In our next series of blogs Tony and John talk about the need for Independent Assurance within the Risk Management process covering both internal and external assurance, audit and risk management oversight. Operational Risk Software can be key to supporting this discipline.
Taken from: Mastering Risk Management
Independent assurance is the critical third line of defence. It has two complementary parts – internal and external assurance. In respect of risk, the internal audit function, together with external experts, aims to help protect the assets, reputation and sustainability of the organisation, through providing independent assurance to the board on the effectiveness of the organisation’s governance, risk management framework and internal control systems, including the effectiveness of the risk function itself.
Three lines of defence (3LOD)
There is no set framework for risk management governance. Each instance will depend on the culture and structure of each firm. However, there are basic principles of risk governance, which are demonstrated in the classic three lines of defence model. It started as a construct from the financial services industry, but the principles can work with any type of firm. It should not be rigid. The business line should be working closely with the oversight functions and the oversight functions need to understand the business. It is about communication, not demarcation. That is especially pertinent if we are talking about non-financial risks, such as people, systems and external risks
The internal audit function should challenge the risk department and the board’s insight about the key risks. One of the risk department’s responsibilities is to identify themes or trends that may be relevant to the board’s understanding of the organisation’s principal and emerging risks, including their impact on the likely achievement of strategic objectives, overall risk profile and risk capability.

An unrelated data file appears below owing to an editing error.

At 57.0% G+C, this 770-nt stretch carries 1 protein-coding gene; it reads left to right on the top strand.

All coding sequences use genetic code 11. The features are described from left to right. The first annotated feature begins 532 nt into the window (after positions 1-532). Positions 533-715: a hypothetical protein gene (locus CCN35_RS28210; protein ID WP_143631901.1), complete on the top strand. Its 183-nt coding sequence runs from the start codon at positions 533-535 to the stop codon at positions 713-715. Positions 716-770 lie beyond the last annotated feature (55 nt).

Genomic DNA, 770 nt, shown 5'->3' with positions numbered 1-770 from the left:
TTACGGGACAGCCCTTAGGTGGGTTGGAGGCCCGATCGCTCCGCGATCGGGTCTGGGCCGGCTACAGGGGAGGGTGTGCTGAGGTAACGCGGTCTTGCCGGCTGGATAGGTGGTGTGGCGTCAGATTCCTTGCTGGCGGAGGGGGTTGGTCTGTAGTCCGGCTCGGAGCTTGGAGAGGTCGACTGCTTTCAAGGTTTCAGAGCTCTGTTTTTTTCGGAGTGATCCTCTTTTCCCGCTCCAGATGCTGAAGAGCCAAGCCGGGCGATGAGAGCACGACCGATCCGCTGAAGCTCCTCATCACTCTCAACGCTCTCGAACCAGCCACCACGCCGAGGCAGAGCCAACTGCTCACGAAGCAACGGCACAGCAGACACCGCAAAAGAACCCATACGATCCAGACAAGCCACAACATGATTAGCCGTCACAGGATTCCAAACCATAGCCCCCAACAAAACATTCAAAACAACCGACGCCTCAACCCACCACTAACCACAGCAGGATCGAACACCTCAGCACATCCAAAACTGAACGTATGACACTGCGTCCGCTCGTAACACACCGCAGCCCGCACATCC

While internal audit’s brief is inter alia, to assess the first line of defence, the business lines, it must also assess the adequacy and effectiveness of the second line functions. Not only the risk function, but especially compliance and finance. In no circumstances should internal audit rely exclusively on those functions.
Internal audit should be involved in key corporate events as an independent challenger – process changes, new products and services, outsourcing and third parties, mergers and acquisitions and divestments – either because of its knowledge of the organisation’s controls, or to audit external parties or partners. However, because of internal audit’s knowledge of the organisation’s controls, it is easy for the function to have a conflict of interest. It is a fine line, but it is important.
To do their job well, they may call in external independent knowledge experts. These can be a vital form of challenge to the second line and a form of knowledge transfer to the third line.
External audit’s role is to give an opinion on the financial statements. To enable it to do this, it has to assure itself of the quality of risk governance and of controls including ethical values, management style and values, and human resources policies and practice. These factors do not form part of its formal assurance to the board, but they do provide the context to the auditors’ views and decisions.
In our next blog Tony and John delve deeper into the topic of Independent Assurance.
Mastering Risk Management by Tony Blunden and John Thirlwell is published by FT International. Order your copy here: https://www.pearson.com/en-gb/subject-catalog/p/mastering-risk-management/P200000003761/9781292331317
For more information about how Operational Risk software can help your organisation, contact us today on firstname.lastname@example.org